• Individuals that prefer Conceptual seek meanings in what they see around them.  They may be interested in documenting or tracing the development of an idea or concept.  They enjoy the stimulation of people with quick and insightful minds with whom they can have a lively exchange of ideas.
  • Those that score in the mid-zone tend to blend curiosity and pragmatism.  They enjoy juggling ideas and their applications.  It’s important to them that their best ideas are used, not simply considered. (Donnay,D et al. CPP, 2005)

The fourth facet of the Sensing and Intuition dichotomy is the Experimental and Theoretical facet.  This facet emphasizes the process by which you extract meaning out of your perceptions.

  • Individuals that prefer Experiential believe that something must be validated by experience before it’s truly worthy of their extended attention.  To them experience is the primary criterion for truth and relevance.  A primary pleasure for these individuals comes from expertly applying their experience.
  • Individuals that prefer Theoretical generally operate at a level or two removed from the immediately tangible.  They like to explore things by looking for new connections among the concepts they use to understand the world.  They learn better if they are given theories and concepts in addition to any relevant factual information.
  • People that score in the mid-zone are interested in theories that explain what is important to them, but are unlikely to pursue theories intensely or in great depths.  They show more interest in applying the patterns of a theory rather than the patterns themselves.  (Donnay,D et al. CPP, 2005)

The fifth, and final, facet of the Sensing and Intuition dichotomy is the Traditional and Original facet.  This facet emphasizes social context as the background that gives meaning to our perceptions.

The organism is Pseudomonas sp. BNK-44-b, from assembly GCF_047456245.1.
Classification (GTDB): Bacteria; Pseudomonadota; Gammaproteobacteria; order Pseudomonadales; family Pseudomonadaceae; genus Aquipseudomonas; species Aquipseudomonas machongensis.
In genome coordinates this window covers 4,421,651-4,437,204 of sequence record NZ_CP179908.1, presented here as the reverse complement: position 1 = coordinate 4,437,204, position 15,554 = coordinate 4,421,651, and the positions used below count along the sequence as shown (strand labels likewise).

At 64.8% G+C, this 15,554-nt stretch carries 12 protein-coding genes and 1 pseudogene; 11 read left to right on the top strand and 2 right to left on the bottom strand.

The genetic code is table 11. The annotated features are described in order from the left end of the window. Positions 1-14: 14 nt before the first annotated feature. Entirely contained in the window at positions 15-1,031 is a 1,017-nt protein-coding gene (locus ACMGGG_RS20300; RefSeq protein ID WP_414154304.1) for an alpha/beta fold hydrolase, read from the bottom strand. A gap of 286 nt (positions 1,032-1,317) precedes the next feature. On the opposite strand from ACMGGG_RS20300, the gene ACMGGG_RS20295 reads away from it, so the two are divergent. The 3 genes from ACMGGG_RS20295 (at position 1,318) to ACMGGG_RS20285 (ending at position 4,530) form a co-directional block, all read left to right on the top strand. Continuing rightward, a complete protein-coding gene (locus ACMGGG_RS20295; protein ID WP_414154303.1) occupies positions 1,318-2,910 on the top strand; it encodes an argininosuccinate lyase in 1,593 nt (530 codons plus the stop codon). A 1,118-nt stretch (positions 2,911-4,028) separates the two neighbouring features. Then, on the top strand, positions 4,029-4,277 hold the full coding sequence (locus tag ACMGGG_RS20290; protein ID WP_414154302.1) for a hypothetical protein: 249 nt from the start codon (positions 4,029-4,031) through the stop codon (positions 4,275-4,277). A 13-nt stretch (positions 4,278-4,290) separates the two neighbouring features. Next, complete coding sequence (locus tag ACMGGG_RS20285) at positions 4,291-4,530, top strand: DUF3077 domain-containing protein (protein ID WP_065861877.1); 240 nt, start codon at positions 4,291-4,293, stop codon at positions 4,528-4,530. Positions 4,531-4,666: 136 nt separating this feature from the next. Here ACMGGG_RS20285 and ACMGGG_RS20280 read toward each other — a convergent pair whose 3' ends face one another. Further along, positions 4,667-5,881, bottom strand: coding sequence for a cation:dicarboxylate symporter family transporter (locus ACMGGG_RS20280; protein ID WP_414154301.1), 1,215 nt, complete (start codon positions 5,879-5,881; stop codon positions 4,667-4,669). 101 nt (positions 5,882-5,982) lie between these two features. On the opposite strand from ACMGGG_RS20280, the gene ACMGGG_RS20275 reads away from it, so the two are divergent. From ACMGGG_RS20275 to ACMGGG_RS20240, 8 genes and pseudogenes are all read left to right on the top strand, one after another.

• Individuals that prefer Traditional like to do things in established ways that are shared by other people.  They like the feeling of belonging or being part of something larger then themselves.  This preference is related to one’s entire lifestyle, not just specific tasks.
  • Individuals that prefer Original believe that repetitions in important areas of life are a trigger for innovation.  They may prefer to retain the basic theme of something but apply variations on the theme.  They can find inspiration to put their best effort into their work by inventing different ways of doing things.
  • People that score in the mid-zone follow established methods that work, but readily change those that don’t work.  They will value selected traditions in certain family activities, but also enjoy novelty that doesn’t conflict with selected traditional values.  (Donnay,D et al. CPP, 2005)

Your Sensing and Intuition facets are just a portion of your MBTI Personality Type that provides an in-depth look at how you take in information from the outside world.  As you can see, your MBTI Step II Report results go much further then telling you simply your Sensing or Intuition preference.  There is a deeper layer to your results that can explain why an individual that is Sensing might exhibit Intuition related characteristics and vice versa.  It’s depth is one of the reasons why the MBTI Step II test is such an effective online careeer assessment in addition to being a strong personality test.

In the next installment of this blog series we will go over the Thinking and Feeling dichotomy along with the facets related to those preferences.

If you would like to get your Myers Briggs test online, you can click HERE, to get your MBTI Step II Interpretive Report.